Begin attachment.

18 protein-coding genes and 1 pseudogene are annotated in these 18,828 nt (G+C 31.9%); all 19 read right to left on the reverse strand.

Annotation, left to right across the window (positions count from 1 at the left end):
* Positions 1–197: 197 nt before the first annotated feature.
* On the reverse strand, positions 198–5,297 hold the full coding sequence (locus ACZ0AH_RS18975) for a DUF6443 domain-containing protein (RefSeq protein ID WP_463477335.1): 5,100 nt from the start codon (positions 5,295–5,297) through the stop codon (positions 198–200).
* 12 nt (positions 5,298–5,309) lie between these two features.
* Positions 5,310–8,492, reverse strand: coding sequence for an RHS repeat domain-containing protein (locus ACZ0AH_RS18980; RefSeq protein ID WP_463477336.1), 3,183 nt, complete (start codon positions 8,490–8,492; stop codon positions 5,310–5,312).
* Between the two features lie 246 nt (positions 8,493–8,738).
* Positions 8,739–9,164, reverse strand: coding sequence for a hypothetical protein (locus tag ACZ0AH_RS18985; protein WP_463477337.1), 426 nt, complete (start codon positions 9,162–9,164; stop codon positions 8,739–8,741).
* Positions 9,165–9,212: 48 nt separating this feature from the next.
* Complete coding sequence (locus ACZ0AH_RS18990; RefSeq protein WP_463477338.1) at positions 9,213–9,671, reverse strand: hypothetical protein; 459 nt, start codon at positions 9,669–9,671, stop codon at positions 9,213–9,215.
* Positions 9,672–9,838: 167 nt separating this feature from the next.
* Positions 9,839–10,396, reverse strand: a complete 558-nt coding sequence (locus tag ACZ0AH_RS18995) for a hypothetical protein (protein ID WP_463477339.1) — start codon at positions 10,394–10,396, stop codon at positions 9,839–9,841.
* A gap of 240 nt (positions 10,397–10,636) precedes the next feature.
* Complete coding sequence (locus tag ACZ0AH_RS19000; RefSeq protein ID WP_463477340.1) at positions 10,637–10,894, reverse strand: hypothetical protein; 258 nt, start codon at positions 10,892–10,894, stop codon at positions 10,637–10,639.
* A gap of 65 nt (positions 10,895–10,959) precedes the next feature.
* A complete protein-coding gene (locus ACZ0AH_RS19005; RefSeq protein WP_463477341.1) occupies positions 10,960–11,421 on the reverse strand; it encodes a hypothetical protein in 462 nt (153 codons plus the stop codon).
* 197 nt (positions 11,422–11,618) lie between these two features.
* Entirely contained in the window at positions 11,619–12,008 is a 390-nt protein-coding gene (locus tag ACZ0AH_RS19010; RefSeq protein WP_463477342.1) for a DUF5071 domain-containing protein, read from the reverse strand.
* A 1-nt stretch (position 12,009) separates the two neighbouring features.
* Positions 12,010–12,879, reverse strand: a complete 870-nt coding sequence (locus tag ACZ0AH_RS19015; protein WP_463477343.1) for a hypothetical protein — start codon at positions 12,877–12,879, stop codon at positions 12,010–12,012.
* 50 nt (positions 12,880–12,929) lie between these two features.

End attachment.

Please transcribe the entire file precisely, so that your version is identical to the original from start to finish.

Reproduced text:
18 protein-coding genes and 1 pseudogene are annotated in these 18,828 nt (G+C 31.9%); all 19 read right to left on the reverse strand.

Annotation, left to right across the window (positions count from 1 at the left end):
* Positions 1–197: 197 nt before the first annotated feature.
* On the reverse strand, positions 198–5,297 hold the full coding sequence (locus ACZ0AH_RS18975) for a DUF6443 domain-containing protein (RefSeq protein ID WP_463477335.1): 5,100 nt from the start codon (positions 5,295–5,297) through the stop codon (positions 198–200).
* 12 nt (positions 5,298–5,309) lie between these two features.
* Positions 5,310–8,492, reverse strand: coding sequence for an RHS repeat domain-containing protein (locus ACZ0AH_RS18980; RefSeq protein ID WP_463477336.1), 3,183 nt, complete (start codon positions 8,490–8,492; stop codon positions 5,310–5,312).
* Between the two features lie 246 nt (positions 8,493–8,738).
* Positions 8,739–9,164, reverse strand: coding sequence for a hypothetical protein (locus tag ACZ0AH_RS18985; protein WP_463477337.1), 426 nt, complete (start codon positions 9,162–9,164; stop codon positions 8,739–8,741).
* Positions 9,165–9,212: 48 nt separating this feature from the next.
* Complete coding sequence (locus ACZ0AH_RS18990; RefSeq protein WP_463477338.1) at positions 9,213–9,671, reverse strand: hypothetical protein; 459 nt, start codon at positions 9,669–9,671, stop codon at positions 9,213–9,215.
* Positions 9,672–9,838: 167 nt separating this feature from the next.
* Positions 9,839–10,396, reverse strand: a complete 558-nt coding sequence (locus tag ACZ0AH_RS18995) for a hypothetical protein (protein ID WP_463477339.1) — start codon at positions 10,394–10,396, stop codon at positions 9,839–9,841.
* A gap of 240 nt (positions 10,397–10,636) precedes the next feature.
* Complete coding sequence (locus tag ACZ0AH_RS19000; RefSeq protein ID WP_463477340.1) at positions 10,637–10,894, reverse strand: hypothetical protein; 258 nt, start codon at positions 10,892–10,894, stop codon at positions 10,637–10,639.
* A gap of 65 nt (positions 10,895–10,959) precedes the next feature.
* A complete protein-coding gene (locus ACZ0AH_RS19005; RefSeq protein WP_463477341.1) occupies positions 10,960–11,421 on the reverse strand; it encodes a hypothetical protein in 462 nt (153 codons plus the stop codon).
* 197 nt (positions 11,422–11,618) lie between these two features.
* Entirely contained in the window at positions 11,619–12,008 is a 390-nt protein-coding gene (locus tag ACZ0AH_RS19010; RefSeq protein WP_463477342.1) for a DUF5071 domain-containing protein, read from the reverse strand.
* A 1-nt stretch (position 12,009) separates the two neighbouring features.
* Positions 12,010–12,879, reverse strand: a complete 870-nt coding sequence (locus tag ACZ0AH_RS19015; protein WP_463477343.1) for a hypothetical protein — start codon at positions 12,877–12,879, stop codon at positions 12,010–12,012.
* 50 nt (positions 12,880–12,929) lie between these two features.